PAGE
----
She was on a tear. Barreling through the showroom, she screeched to a halt in front of every chest of drawers, then yanked open and slammed shut every drawer. Clearly, she was in a fury and our poor furniture was taking the brunt of it.
Off to the side stood her teenage son, with tousled hair and a scruffy beard, feigning boredom. He yawned and studied his phone, pointedly ignoring the commotion his mother was making. His nonchalance seemed to infuriate her even more.
Hoping to defuse a potential explosion – and protect the furniture – I ventured over to the woman and discreetly paused nearby, trying to look helpful and sympathetic. She turned, blew her hair out of her eyes, and let out an exasperated sigh.
“He’s moving off campus,” she said. “He needs a dresser for his apartment.” Then, her voice got louder and her tone got sharper, apparently in an attempt to pierce his adolescent armor of phony deafness. “And,” she said threateningly, “he also needs to pick a damn major!”
Then, she hurled the final verbal spear at him. “I’m not paying for an extra year of college!”
He yawned again.
As the father of three boys, one of whom is starting college this fall, I watched the interaction with horror. Suddenly, I feared for my future. Five years of tuition payments?!? Per kid? That wasn’t part of the financial plan! I wanted to pummel the kid with pillows from a nearby couch. His indifference was maddening.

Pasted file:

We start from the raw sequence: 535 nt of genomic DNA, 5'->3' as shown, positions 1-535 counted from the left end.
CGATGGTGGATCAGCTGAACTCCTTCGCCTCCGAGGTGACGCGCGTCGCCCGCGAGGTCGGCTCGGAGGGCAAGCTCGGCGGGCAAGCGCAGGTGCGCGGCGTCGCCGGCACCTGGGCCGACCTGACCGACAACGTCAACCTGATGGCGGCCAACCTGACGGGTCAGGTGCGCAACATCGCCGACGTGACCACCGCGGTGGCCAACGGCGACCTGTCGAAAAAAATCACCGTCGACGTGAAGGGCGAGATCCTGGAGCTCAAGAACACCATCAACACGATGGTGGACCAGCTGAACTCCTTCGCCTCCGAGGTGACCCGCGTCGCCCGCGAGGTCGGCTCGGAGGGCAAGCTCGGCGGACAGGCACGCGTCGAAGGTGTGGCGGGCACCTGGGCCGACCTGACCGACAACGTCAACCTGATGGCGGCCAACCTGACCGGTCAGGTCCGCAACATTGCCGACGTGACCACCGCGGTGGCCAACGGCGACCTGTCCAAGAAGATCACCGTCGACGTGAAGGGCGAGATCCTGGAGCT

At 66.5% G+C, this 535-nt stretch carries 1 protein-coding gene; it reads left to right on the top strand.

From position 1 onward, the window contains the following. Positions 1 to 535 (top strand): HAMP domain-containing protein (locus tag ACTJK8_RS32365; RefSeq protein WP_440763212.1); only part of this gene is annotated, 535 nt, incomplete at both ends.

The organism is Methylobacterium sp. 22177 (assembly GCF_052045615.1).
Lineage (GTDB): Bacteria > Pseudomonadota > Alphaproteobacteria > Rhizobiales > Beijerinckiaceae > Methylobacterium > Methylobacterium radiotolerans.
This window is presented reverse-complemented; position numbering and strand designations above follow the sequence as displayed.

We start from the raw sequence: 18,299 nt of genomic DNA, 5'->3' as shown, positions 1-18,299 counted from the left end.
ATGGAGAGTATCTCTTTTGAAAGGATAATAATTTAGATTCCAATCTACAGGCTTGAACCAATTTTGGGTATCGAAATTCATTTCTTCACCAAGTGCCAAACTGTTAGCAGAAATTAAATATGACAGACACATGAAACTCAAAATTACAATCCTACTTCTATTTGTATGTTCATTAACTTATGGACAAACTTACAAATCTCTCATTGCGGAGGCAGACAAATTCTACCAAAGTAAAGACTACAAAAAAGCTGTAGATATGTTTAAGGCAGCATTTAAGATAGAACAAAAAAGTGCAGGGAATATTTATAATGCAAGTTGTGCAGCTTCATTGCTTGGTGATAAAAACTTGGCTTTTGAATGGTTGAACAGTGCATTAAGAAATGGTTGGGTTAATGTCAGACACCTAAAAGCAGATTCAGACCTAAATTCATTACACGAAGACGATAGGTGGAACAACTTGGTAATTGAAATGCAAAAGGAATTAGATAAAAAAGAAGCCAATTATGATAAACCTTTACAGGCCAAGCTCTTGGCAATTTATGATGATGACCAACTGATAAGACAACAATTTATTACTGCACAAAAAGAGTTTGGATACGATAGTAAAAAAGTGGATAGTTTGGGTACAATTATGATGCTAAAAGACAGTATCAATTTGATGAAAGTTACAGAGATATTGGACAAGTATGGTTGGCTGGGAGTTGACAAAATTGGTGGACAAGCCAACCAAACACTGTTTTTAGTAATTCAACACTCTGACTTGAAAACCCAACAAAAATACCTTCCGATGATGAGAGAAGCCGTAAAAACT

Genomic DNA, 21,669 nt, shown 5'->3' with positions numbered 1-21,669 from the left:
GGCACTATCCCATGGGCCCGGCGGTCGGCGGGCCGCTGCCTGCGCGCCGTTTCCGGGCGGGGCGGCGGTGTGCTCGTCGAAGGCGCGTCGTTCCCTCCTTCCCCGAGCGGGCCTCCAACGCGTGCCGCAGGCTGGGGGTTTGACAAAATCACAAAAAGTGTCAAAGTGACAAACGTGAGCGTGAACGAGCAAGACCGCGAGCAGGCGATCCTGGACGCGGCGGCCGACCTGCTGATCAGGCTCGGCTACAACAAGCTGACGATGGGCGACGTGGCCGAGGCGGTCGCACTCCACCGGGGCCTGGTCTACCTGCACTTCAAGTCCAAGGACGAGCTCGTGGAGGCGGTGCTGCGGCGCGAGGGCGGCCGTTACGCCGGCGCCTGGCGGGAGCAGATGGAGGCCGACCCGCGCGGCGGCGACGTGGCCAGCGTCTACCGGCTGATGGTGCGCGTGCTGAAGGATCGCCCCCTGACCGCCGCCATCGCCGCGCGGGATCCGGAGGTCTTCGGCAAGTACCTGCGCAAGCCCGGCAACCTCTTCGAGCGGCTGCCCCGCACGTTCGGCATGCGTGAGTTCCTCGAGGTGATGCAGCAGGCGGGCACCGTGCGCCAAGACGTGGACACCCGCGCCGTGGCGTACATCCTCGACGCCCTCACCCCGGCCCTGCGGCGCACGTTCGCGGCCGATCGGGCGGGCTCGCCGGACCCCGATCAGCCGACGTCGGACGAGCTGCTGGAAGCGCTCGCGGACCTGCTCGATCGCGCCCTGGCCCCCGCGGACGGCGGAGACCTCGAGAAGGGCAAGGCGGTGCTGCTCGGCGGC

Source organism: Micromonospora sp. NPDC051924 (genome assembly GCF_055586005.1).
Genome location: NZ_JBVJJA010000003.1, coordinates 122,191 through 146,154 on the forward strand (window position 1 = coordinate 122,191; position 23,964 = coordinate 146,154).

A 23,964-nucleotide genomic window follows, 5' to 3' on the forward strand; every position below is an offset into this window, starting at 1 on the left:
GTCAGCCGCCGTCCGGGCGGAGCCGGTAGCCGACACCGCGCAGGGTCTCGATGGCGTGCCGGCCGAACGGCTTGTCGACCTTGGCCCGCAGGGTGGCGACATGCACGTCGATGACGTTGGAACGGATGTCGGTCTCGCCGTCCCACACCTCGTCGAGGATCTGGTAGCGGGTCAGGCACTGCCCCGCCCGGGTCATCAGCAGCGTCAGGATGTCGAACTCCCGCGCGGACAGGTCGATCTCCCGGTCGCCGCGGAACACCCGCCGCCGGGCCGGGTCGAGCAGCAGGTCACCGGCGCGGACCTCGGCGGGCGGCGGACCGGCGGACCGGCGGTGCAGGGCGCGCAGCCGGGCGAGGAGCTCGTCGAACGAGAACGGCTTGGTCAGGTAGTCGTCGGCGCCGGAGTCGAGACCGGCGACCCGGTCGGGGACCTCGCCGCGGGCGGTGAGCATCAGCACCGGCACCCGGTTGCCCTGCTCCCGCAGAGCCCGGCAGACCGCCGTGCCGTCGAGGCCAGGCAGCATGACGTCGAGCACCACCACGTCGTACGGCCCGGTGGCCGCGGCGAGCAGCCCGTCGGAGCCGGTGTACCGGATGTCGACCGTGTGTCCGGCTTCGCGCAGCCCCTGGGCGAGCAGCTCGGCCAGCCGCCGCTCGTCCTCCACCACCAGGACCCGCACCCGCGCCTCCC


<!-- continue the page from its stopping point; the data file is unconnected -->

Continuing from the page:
After a few minutes, I relaxed. Of all the choices we make in life, picking a major in college is one of the least consequential. I was an English major at the University of Kentucky. Now, I‘m the proud co-owner with my wife Diana of Furniture Consignment Gallery.
Even FCG has changed majors. Years ago, we majored strictly in traditional furniture. Now, we major in contemporary, mid-century, country and more. And our customers love the diverse selection.
I wanted to offer those tidbits of wisdom to the irate mom, but one look at her told me my comments probably wouldn’t cool her fury. But I did decide to have a talk with my college-bound son that night. Here’s what I’m planning to say: “Pick a major, kiddo, any major. You’ve got four years to study and have a good time – and not a minute more.”